24. By virtue of being a single, internally consistent artwork, it does convey the summation. More specificaly, that summation is what Ayn Rand called 'the objectified reality of one’s own sense of life'. To recap, a sense of life is an emotional appraisal of the whole of existence. The artwork is the ability to see that feeling outside of you, in reality. It's common to see a lot of things in life that seemingly contradict your own sense of life, which inevitably leads to self-doubt and loss of perspective and conviction. When you concretize this all-encompassing feeling about the universe, you must do it via specific means: specific themes, events, people, styles. A theme can be philosophical and universal (e.g. the importance of love/honor/truth) or more narrow (e.g. the injustice of society toward its lower classes, the impact of the Civil War on Southern society). All of the elements present in the artwork add up to a totality which illustrates the artist's sense of life - in a single concrete, which might be a painting or a very long novel. The way you interpret an artwork depends on your own sense of life and deeply held values. The above is a way of interpreting it. Similarly, a depressed person can feel affirmed by the Angel of Grief sculpture for a completely different reason: because he applies the sculpture to the whole of existence. The real issue is: would you want to have that artwork in your house, as a way to preserve the irresistible reality of your own sense of life? Yes. The key idea is: do you present pain and suffering as the norm, or merely as a foil to the good parts of life? This adds to the previous point. For example, Roark in the Fountainhead is attacked on all sides; yet the evil is merely a vehicle to show Roark's greatness and the fact that life's challenges are not the focus in life, but merely foils or preludes to the good. Yes - if you're referring to a benevolent sense of life. Somebody who concludes that he's at the mercy of the entire universe will develop a tragic sense of life as a result. A positive sense of life depends on feeling in control of your existence.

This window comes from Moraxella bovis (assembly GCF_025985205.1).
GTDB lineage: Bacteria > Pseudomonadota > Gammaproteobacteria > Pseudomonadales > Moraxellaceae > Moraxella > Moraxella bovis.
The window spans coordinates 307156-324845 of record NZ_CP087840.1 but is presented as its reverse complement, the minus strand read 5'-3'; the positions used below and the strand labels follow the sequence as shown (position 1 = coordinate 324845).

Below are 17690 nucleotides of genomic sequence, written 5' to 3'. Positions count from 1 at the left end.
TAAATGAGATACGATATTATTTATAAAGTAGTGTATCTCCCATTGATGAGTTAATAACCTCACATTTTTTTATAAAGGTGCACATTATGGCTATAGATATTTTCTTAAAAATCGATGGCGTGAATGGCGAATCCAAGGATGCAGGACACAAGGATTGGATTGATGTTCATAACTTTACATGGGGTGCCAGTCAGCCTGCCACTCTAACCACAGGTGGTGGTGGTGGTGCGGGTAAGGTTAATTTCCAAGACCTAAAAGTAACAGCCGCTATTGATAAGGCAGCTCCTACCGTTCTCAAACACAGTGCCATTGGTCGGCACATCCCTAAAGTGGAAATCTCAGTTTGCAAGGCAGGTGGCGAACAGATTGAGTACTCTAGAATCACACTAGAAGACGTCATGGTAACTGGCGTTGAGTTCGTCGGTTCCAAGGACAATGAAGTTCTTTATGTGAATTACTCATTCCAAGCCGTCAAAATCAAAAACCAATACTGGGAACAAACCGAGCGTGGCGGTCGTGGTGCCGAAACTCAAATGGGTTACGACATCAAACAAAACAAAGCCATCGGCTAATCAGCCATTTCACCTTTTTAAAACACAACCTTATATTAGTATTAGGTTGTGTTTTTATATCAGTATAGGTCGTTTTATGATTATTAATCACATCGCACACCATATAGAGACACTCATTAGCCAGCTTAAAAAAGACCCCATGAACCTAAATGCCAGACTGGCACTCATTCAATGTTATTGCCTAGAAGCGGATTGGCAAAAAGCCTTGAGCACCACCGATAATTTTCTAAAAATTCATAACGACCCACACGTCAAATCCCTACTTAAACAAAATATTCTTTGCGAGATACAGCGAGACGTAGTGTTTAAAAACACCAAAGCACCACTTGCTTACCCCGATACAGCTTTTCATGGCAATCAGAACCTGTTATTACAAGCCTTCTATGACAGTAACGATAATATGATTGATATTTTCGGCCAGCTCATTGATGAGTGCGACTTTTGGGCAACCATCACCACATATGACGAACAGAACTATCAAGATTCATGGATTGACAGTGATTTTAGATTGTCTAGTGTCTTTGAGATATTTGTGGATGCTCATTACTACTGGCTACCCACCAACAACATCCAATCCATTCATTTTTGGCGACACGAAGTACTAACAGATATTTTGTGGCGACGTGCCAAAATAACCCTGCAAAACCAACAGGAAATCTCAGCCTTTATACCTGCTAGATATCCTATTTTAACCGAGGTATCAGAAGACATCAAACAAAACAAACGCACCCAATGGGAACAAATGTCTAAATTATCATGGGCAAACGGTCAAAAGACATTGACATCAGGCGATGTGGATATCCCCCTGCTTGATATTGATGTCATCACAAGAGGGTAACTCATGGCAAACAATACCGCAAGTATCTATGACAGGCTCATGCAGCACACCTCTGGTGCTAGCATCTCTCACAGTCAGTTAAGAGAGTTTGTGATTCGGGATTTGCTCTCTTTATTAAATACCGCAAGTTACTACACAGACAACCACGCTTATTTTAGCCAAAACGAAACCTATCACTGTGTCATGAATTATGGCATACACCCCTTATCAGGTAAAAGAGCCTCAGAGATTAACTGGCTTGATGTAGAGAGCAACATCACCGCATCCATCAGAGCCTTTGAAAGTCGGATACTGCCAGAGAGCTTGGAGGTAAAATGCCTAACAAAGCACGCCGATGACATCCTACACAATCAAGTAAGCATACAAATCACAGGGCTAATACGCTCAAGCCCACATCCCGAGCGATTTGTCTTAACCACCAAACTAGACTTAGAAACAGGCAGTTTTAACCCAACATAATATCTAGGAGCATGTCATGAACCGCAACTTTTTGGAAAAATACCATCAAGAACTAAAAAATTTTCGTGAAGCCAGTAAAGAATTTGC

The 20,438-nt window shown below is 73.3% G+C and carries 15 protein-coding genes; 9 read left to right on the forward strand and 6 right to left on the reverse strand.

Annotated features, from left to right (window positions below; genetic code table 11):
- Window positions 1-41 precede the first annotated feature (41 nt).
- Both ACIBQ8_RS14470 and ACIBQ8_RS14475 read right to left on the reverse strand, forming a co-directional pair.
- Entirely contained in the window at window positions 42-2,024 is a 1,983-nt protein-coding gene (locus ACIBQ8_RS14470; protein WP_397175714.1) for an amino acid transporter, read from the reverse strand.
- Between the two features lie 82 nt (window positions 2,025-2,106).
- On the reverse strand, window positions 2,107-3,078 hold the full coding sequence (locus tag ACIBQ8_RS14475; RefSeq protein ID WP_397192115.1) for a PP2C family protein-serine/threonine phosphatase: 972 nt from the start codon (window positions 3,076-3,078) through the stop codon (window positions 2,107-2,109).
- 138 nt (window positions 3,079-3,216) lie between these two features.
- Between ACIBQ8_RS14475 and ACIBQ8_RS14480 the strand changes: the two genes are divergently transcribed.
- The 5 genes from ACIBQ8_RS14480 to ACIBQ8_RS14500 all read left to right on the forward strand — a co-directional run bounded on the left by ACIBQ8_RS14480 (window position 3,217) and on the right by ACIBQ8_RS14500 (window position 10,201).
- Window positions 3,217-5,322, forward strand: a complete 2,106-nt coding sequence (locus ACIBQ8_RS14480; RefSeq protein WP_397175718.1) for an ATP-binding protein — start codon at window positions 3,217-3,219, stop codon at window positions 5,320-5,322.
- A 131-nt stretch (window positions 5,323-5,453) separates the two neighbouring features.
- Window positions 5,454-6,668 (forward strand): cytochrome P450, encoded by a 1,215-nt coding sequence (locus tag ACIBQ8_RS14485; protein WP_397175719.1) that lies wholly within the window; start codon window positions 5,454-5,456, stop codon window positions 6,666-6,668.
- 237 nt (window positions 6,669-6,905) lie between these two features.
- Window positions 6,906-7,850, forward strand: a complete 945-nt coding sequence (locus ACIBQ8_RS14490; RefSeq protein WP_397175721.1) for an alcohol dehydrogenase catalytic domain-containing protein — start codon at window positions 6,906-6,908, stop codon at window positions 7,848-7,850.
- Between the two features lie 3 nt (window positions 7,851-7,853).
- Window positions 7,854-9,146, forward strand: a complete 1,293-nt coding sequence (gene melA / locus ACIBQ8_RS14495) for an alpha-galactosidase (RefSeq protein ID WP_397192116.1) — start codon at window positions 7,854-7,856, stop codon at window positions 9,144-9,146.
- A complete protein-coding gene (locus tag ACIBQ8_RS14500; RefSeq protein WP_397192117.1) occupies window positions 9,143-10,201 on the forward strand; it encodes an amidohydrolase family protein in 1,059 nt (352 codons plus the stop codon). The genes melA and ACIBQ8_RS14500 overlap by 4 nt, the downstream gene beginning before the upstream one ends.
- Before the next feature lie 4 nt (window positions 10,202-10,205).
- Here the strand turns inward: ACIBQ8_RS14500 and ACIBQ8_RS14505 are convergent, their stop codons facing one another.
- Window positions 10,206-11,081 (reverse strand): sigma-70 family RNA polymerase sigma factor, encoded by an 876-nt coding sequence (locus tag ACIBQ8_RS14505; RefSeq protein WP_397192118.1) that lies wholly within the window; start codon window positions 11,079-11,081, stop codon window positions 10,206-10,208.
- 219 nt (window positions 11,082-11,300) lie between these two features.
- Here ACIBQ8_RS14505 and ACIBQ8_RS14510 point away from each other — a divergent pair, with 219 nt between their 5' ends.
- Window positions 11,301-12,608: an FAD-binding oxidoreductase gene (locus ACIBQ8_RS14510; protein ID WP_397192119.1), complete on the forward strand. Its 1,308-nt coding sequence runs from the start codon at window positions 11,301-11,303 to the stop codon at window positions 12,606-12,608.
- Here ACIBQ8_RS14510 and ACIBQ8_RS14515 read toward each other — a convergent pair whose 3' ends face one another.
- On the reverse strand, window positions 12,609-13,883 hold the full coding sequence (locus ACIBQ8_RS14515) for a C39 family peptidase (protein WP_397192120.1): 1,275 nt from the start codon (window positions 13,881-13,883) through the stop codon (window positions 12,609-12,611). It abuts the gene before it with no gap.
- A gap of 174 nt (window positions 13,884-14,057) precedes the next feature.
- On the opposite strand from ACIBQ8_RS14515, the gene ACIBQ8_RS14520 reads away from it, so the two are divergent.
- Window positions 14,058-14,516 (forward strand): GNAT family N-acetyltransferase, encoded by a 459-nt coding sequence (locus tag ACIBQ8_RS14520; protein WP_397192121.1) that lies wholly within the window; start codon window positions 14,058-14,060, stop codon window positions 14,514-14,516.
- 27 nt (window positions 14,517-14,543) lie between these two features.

25. The aesthetic value of an artwork is not judged by the worldview it conveys, only by how masterful it concretizes it. So it's not a contradiction to say 'this is a great work of art, but I don't like it'. But disagreement with the worldview conveyed can certainly curve your enjoyment of it. The sculpture was created by a grieving artist to commemorate the death of his beloved wife. It was his last sculpture and the only thing he could get himself to sculpt before his own death the following year. It's used as the grave stone for the artist and his wife, though it's wildly reproduced. While I didn't provide my personal evaluation of the weeping angel sculpture, I agree that it refects a tragic sense of life - but the context in which it was created is irrelevant. Quoting from The Romantic Manifesto, ch. 3, p. 42: "...an objective evaluation requires that one identify the artist’s theme, the abstract meaning of his work (exclusively by identifying the evidence contained in the work and allowing no other, outside considerations), then evaluate the means by which he conveys it". [bolded words mine] This is why it is possible to appreciate a religious artwork even if you're an atheist. When picking your favorites, the element of personal meaning is also very important, even if that meaning was not necessarily intended by the artist. Ayn Rand herself is said to have contemplated Dali's Corpus Hyercubus for hours at end. Apparently, it strongly reminded her of the John Galt torture scene in Atlas Shrugged. Certainly not. But the importance attached to sadness and loss can greately differ from person to person. Is it the metaphysical norm for man, or not? An artwork deals with what is important in life. And it might be important that certain courses of action might lead to suffering. For example, see the novel We The Living. Judging by the artworks I feel at home in, I would say I have a mildly melovolent SoL. I also noticed that changes in mood can influence which types of music I want to indulge in at a given time. But even when I'm in a particularly good mood, I usually pick what I call happy-sad music: upbeat songs or pieces that nevertheless convey a strong air of seriousness or tortured complexity beneath the façade.